Jialing Dai, University of the Pacific
Christopher Goff, University of the Pacific
Sara Malec, Hood College
Dennis Parker, University of the Pacific
In this presentation, we will describe our Math Teachers' Circle and explain the way that we used the Kickstarter-funded game Prime Climb (formerly Primo) to get middle school teachers thinking about primes, the Sieve of Eratosthenes, and prime factorizations.
Brandy Wiegers, Central Washington University/National Association of Math Circles
Diana White, University of Colorado, Denver/National Association of Math Circles
The National Association of Math Circles was founded in 2007 with the primary goals to (1) Seed the creation of additional Math Circles in the United States; (2) Build a community of Math Circles leaders through which novice and existing leaders are connected, encouraged and inspired; (3) Provide high-quality resources that help Math Circles build and sustain effective programs; (4) Document and disseminate the impact of Math Circle programs across the nation. Join us to learn about our current work and future plans to promote these goals including the Math Circle Mentorship And Partnership Program (MC-MAP) starting in Fall 2015. The end of the session will include time to share questions and ideas that you have for the growth of the national Math Circle movement (mathcircles.org).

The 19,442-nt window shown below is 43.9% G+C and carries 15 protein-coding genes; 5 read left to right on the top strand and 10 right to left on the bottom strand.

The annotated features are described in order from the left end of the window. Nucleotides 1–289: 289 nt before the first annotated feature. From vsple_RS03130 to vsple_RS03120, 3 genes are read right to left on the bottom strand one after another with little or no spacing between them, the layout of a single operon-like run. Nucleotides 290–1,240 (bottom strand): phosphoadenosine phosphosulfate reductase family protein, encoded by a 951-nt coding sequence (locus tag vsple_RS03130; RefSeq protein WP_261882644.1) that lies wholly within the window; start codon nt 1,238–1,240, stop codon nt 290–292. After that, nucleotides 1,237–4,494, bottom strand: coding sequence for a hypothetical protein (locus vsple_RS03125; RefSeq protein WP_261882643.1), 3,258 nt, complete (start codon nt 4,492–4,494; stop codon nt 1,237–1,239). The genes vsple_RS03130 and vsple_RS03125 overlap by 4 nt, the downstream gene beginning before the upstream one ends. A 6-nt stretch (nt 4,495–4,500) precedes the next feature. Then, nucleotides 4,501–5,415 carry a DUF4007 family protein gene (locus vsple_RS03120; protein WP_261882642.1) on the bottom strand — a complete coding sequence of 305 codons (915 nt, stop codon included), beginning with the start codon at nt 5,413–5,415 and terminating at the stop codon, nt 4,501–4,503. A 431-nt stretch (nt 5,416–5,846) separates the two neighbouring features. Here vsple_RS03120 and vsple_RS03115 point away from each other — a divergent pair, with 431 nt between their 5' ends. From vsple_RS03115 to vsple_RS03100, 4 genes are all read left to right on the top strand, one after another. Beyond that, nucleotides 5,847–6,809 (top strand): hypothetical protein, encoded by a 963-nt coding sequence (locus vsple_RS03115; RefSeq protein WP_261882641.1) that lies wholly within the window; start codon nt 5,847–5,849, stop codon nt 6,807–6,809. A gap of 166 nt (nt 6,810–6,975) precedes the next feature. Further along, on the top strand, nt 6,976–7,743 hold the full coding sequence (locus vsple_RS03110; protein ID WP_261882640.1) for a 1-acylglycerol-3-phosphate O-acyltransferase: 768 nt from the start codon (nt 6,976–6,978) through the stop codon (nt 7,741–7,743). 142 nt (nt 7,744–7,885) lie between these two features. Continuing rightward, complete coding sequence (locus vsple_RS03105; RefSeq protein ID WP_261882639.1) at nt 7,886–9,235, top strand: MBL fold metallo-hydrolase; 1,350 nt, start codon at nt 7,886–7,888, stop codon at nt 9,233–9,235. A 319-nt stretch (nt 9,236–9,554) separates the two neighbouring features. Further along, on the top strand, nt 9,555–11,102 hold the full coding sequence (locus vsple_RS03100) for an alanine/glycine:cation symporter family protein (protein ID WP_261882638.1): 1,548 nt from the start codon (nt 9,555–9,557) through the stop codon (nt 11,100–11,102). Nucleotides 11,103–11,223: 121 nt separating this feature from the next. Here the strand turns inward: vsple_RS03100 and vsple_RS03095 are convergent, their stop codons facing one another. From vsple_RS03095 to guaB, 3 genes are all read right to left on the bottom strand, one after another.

James Tanton, MAA
In this whirlwind of a talk we offer 100 problems each involving the number 100 that have been used to inspire mathematical musing among students, educators, and general mathematical enthusiasts and circlers.
Japheth Wood, Bard College
Philip B. Yasskin, Texas A&M University